Debt for Fees Related to Incarceration of Minor Not Dischargeable

Posted by NCBRC - August 5, 2014

A Bankruptcy Appellate Panel for the Ninth Circuit found that debt based on expenses incurred by the county juvenile justice system for the care of the debtor’s son while incarcerated is nondischargeable Rivera v. Orange County Probation Dept. (In re Rivera), No. 13-1476 (B.A.P. 9th Cir. June 4, 2014).

California law provides that parents of incarcerated minors are liable for expenses related to the child’s care while incarcerated. In this case, when the debtor filed for bankruptcy she owed the county probation department $9,905.40 under the state law. She listed Orange County as a priority, unsecured, creditor in her petition. The trustee found the case to be no-asset and closed it. The county continued to seek payment of the debt, however, on the basis that it was nondischargeable as a domestic support obligation under section 523(a)(5). The Bankruptcy court agreed.

On appeal, the BAP compared section 523(a)(5) as it currently stands with its pre-BAPCPA version. It found that pre-BAPCPA, in order to be deemed nondischargeable, the debt had to be owed to the spouse, former spouse or child. BAPCPA expanded the definition of domestic support obligation to include a debt owed to a government agency. Section 101(14A)(B) also expanded the nature of “domestic support” to include “alimony, maintenance, or support (including assistance provided by a governmental unit) of such spouse, former spouse, or child of the debtor . . . .”  The court concluded that “[a]pplying the plain language of the Code provisions to the facts of this case, we conclude that the debt owed by Debtor to Orange County qualifies as a nondischargeable domestic support obligation because, without factual dispute, that debt: (1) accrued before the order of relief; (2) is owed to a governmental unit; (3) was incurred for the support of Debtor’s child as ‘assistance provided by a governmental unit;’ (4) was established before Debtor’s bankruptcy by an order of the state court; and (5) has not been assigned to a nongovernmental entity for collection.”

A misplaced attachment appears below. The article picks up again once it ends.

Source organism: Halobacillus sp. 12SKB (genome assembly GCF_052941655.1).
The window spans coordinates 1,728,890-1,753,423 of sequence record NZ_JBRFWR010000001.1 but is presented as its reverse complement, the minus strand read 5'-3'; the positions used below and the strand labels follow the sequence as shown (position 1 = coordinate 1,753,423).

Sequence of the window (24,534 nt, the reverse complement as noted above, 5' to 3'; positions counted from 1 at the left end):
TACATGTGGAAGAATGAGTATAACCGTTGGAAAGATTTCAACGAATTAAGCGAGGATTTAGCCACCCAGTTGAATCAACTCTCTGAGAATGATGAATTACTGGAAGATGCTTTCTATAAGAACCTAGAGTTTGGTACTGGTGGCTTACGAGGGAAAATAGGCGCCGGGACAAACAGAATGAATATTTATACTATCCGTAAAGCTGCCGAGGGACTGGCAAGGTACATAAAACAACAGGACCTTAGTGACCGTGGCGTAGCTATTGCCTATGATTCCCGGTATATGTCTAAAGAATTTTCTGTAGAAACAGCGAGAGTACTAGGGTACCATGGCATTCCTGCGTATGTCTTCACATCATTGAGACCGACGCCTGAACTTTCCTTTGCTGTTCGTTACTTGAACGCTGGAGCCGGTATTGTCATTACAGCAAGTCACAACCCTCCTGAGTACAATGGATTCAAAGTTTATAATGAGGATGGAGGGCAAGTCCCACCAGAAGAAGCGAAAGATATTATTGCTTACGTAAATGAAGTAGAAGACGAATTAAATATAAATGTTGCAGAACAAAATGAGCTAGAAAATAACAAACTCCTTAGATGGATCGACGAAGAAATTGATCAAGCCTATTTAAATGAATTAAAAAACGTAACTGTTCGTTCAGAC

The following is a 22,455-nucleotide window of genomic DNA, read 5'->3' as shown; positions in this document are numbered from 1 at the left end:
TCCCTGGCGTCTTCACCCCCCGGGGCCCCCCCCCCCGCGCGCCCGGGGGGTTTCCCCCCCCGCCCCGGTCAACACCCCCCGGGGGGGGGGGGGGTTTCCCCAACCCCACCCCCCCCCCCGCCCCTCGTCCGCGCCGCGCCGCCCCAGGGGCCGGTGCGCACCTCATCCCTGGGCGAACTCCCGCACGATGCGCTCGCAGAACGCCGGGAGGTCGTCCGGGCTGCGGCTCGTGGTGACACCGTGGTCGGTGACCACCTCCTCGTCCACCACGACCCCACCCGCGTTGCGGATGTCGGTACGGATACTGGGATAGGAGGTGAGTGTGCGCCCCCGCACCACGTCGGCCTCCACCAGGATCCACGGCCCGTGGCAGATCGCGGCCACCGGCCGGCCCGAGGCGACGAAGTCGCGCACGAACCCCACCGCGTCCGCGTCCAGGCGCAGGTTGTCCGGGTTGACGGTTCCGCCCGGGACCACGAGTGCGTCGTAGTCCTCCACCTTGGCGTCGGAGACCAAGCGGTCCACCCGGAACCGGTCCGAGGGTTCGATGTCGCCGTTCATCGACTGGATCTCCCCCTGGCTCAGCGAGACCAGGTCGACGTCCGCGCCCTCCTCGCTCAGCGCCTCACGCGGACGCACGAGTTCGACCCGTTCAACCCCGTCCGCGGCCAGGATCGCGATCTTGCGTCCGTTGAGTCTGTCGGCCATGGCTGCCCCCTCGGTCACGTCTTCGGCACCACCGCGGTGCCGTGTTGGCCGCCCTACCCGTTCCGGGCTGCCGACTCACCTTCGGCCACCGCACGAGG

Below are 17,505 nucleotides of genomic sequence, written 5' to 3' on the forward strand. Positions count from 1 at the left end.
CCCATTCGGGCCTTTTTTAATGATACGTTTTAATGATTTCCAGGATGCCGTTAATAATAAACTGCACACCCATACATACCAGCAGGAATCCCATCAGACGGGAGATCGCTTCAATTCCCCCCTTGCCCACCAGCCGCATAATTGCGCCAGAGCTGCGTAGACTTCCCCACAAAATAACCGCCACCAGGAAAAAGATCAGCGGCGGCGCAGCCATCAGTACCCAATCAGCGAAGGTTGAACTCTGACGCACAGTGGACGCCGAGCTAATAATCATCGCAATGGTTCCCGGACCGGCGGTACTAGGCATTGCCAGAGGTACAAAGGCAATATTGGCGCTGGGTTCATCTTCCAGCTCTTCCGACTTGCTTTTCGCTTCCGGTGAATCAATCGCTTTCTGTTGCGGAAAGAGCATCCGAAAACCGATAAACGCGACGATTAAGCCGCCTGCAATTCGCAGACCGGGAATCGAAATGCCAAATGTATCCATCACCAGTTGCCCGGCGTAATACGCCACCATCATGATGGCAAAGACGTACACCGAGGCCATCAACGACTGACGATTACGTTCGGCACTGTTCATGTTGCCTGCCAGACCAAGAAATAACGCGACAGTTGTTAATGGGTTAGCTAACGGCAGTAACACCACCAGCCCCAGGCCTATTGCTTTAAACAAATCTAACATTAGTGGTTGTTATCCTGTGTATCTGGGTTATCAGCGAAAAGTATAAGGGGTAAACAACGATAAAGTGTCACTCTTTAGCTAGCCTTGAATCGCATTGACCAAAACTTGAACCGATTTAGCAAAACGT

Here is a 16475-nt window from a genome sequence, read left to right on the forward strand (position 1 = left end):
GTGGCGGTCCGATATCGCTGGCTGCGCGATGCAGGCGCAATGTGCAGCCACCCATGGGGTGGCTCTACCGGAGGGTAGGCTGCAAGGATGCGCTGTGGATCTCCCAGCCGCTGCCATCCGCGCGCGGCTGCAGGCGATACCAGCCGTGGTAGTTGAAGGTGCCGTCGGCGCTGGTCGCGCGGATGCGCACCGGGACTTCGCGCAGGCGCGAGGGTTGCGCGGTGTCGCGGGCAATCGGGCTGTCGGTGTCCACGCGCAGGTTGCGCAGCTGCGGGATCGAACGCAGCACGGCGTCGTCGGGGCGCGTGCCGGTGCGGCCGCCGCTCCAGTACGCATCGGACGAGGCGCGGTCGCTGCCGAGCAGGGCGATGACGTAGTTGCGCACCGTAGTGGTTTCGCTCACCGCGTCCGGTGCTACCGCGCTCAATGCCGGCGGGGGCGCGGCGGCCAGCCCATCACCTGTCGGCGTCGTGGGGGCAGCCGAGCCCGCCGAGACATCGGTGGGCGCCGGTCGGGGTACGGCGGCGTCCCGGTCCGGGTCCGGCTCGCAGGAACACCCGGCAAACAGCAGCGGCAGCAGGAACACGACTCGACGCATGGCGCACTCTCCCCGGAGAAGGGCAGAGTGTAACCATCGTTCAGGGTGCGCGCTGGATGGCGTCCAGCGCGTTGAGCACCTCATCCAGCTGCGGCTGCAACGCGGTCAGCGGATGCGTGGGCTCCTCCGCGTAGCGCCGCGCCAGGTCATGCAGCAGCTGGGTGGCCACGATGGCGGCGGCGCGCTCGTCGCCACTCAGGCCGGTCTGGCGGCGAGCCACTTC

The court rejected the debtor’s argument that the expenses did not represent domestic support but were, in fact, disguised “taxes” designed to reimburse the county for costs incurred in fulfilling its obligation to protect society. The court found that the charges were specifically for such things as the actual costs of food, clothing, medical and personal supplies up to $30/day. Although the panel recognized that federal law governs the definition of domestic support, it was guided by a state supreme court ruling finding that the expenses were “for the reasonable costs expended for support and maintenance of the minor while placed outside the family home.” Cnty. of San Mateo v. Dell J., 762 P.2d 1202 (Cal. 1988). Thus, the charges represented quintessential support expenses. The panel also found that the post-2005 inclusion of governmental agencies as recipients of domestic support obligations made clear that the nondischarge provision was not limited to costs incurred in the domestic environment. The panel noted that a post-BAPCPA case finding that costs involved in the incarceration of a minor cannot be deemed “domestic support obligations” failed to adequately consider the changes to the Code in 2005.

The debtor filed a notice of appeal to the Ninth Circuit on July 3, 2014.

Rivera BAP 9th opinion

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